Verification of GMPs should be conducted annually and may include review of written documents, monitoring, and reports or records associated with GMP programs. When reviewing the plant GMPs, the review should ensure that potential food safety hazards are not addressed by GMPs, rather that they are addressed in the HACCP plan and controlled by appropriate CCP’s.
Verification should also consist of:
Records that should be reviewed include:
Changes in any one of these components may affect the hazard analysis and could impact the occurrence or severity of a potential hazard that should be addressed in the HACCP plan.
Several components of the HACCP plan are required by the regulations for meat and poultry plants. Plants should verify that the HACCP plan includes:
Supporting documentation is required for each of these HACCP records and may include:
Supporting documentation will help assure that the plan is scientifically correct.
The HACCP plan needs to reflect current plant operations. When new products are produced or current products are improved by changing processing procedures, new equipment and/or new processing steps are usually added. Some production changes may only improve the efficiency of production or the quality of the product, however, some changes may affect food safety. A change may introduce or enhance a hazard that needs to be addressed in the HACCP plan. More than likely, a change may result in improvement of food safety by reducing or controlling a potential hazard. Changes that may affect food safety hazards include:
Each change should be evaluated in a hazard analysis to ensure that food safety hazards are controlled.
Verification should also identify several activities that are conducted daily or more frequently for each Critical Control Point (CCP) in the HACCP plan. The HACCP plan depends on accurately applying the critical limit for the CCP identified, including accuracy in measurement and completeness in records. Daily verification includes: 1) record review, 2) review of corrective actions, and 3) calibration of instruments. Additionally, the plan should operate effectively in the production system.
Verification of the records at each CCP is conducted to assure the following:
Verification of CCP records in meat and poultry processing plants is required by regulations (9 CFR 417.4(a)(2)) and requires the reviewer to sign and date the record. In addition, the regulation (9 CFR 417.5(a)(3)(c)) requires that the monitoring records and corrective action records be reviewed prior to shipping product. This is commonly known as pre-shipment review. Regulations allow processors flexibility on when and how to perform the pre-shipment review. Many processors meet this requirement by performing a pre-shipment review for each lot of product produced.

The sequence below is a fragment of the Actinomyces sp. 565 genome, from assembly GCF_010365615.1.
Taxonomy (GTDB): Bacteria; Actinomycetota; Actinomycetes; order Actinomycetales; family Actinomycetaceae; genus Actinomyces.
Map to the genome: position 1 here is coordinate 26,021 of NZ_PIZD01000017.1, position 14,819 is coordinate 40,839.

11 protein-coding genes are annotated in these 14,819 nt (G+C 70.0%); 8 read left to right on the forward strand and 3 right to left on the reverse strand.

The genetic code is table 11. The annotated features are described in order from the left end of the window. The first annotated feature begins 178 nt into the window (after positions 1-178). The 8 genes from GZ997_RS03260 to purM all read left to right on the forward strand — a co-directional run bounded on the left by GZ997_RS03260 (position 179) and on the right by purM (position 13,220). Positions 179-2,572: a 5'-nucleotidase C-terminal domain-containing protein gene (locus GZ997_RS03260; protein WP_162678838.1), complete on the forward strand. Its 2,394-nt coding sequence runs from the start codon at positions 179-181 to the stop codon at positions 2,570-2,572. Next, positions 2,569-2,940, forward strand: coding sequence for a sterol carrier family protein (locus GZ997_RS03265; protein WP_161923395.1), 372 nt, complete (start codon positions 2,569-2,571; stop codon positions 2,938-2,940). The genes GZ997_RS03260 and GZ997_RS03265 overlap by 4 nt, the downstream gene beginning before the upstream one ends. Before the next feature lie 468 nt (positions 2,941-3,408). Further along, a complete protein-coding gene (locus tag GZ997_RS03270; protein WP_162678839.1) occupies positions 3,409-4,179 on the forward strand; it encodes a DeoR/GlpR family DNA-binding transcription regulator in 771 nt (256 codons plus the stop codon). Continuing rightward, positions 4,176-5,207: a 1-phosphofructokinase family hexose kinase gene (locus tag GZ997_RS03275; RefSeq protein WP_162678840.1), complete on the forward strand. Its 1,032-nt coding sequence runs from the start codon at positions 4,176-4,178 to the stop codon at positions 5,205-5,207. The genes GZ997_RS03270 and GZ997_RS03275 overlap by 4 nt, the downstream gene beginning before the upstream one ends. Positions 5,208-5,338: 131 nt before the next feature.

Deviations in a critical limit for a CCP could result in a potential hazard and, therefore, the proper corrective action is essential. Verification should assure that for each deviation a corrective action is recorded and information about the deviation is recorded. The corrective action should 1) be conducted as identified in the HACCP plan, 2) document how product was identified and the disposition of the product, 3) report the individuals responsible for the corrective action, and 4) be properly prepared, signed, and dated. In addition, appropriate personnel may need to provide justification for the corrective action taken. Since corrective actions generally occur infrequently, the corrective actions for a CCP also need to be reviewed over an extended time period to identify any trends or problems in the process.
Calibration is another task that ensures critical limits for CCP’s are met. The most common calibration is for thermometers. If equipment is out of calibration, it needs to be replaced or adjusted. Records will need to be verified for equipment that is outside of calibration limits if the equipment has been used to measure critical limits. The review of the records should focus on the possibility that the measurement of a critical limit resulted in a deviation of the critical limit and a potential food safety hazard occurred. The deviation review should include product produced since the last calibration. Therefore, frequent calibration is encouraged to minimize the amount of product that would need to be reviewed.
Periodic verification of the HACCP plan by outside individuals or HACCP team members not involved in the daily collection of data will help to ensure that the HACCP plan is controlling the identified hazards adequately. The frequency and the method will be specified in the HACCP plan. For example, the HACCP plan may indicate that a member of the HACCP team will measure a critical limit as a check of the operator that would normally measure the critical limit that is indicated in the monitoring procedures of the HACCP plan. Observation of the monitoring procedures for a critical limit in a HACCP plan is another example. Table 1 provides examples of verification activities and the frequency of verification for those activities. A record of the verification is required by the regulations.